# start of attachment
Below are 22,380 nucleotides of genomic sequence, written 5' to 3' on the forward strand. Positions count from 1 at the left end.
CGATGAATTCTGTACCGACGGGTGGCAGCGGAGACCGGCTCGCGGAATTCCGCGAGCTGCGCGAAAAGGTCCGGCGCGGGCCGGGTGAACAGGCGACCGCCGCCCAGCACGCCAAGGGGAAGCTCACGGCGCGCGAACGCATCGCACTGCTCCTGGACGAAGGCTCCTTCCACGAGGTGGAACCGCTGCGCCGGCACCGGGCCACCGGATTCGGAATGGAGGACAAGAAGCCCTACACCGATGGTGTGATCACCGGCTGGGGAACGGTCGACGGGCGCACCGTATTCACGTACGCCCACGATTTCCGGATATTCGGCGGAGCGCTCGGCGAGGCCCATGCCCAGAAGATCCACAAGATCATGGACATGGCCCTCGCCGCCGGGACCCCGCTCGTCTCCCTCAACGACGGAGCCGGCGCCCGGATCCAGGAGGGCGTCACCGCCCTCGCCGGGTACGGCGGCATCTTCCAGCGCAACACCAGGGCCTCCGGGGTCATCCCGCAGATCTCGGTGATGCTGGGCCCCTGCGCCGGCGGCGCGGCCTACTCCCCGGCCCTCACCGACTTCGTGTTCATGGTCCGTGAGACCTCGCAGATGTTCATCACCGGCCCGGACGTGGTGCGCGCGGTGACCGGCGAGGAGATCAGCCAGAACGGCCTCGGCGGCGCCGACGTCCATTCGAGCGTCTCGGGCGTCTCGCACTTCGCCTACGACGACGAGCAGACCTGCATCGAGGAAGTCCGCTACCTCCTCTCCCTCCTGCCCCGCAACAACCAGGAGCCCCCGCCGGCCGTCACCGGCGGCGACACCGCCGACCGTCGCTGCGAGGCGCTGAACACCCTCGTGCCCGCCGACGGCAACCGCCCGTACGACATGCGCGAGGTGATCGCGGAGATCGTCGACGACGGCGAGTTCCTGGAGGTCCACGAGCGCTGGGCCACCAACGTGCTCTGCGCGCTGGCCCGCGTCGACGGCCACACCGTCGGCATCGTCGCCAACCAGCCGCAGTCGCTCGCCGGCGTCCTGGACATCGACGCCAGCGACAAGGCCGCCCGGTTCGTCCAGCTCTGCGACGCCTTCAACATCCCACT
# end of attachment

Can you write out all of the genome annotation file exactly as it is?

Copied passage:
Below are 22,380 nucleotides of genomic sequence, written 5' to 3' on the forward strand. Positions count from 1 at the left end.
CGATGAATTCTGTACCGACGGGTGGCAGCGGAGACCGGCTCGCGGAATTCCGCGAGCTGCGCGAAAAGGTCCGGCGCGGGCCGGGTGAACAGGCGACCGCCGCCCAGCACGCCAAGGGGAAGCTCACGGCGCGCGAACGCATCGCACTGCTCCTGGACGAAGGCTCCTTCCACGAGGTGGAACCGCTGCGCCGGCACCGGGCCACCGGATTCGGAATGGAGGACAAGAAGCCCTACACCGATGGTGTGATCACCGGCTGGGGAACGGTCGACGGGCGCACCGTATTCACGTACGCCCACGATTTCCGGATATTCGGCGGAGCGCTCGGCGAGGCCCATGCCCAGAAGATCCACAAGATCATGGACATGGCCCTCGCCGCCGGGACCCCGCTCGTCTCCCTCAACGACGGAGCCGGCGCCCGGATCCAGGAGGGCGTCACCGCCCTCGCCGGGTACGGCGGCATCTTCCAGCGCAACACCAGGGCCTCCGGGGTCATCCCGCAGATCTCGGTGATGCTGGGCCCCTGCGCCGGCGGCGCGGCCTACTCCCCGGCCCTCACCGACTTCGTGTTCATGGTCCGTGAGACCTCGCAGATGTTCATCACCGGCCCGGACGTGGTGCGCGCGGTGACCGGCGAGGAGATCAGCCAGAACGGCCTCGGCGGCGCCGACGTCCATTCGAGCGTCTCGGGCGTCTCGCACTTCGCCTACGACGACGAGCAGACCTGCATCGAGGAAGTCCGCTACCTCCTCTCCCTCCTGCCCCGCAACAACCAGGAGCCCCCGCCGGCCGTCACCGGCGGCGACACCGCCGACCGTCGCTGCGAGGCGCTGAACACCCTCGTGCCCGCCGACGGCAACCGCCCGTACGACATGCGCGAGGTGATCGCGGAGATCGTCGACGACGGCGAGTTCCTGGAGGTCCACGAGCGCTGGGCCACCAACGTGCTCTGCGCGCTGGCCCGCGTCGACGGCCACACCGTCGGCATCGTCGCCAACCAGCCGCAGTCGCTCGCCGGCGTCCTGGACATCGACGCCAGCGACAAGGCCGCCCGGTTCGTCCAGCTCTGCGACGCCTTCAACATCCCACT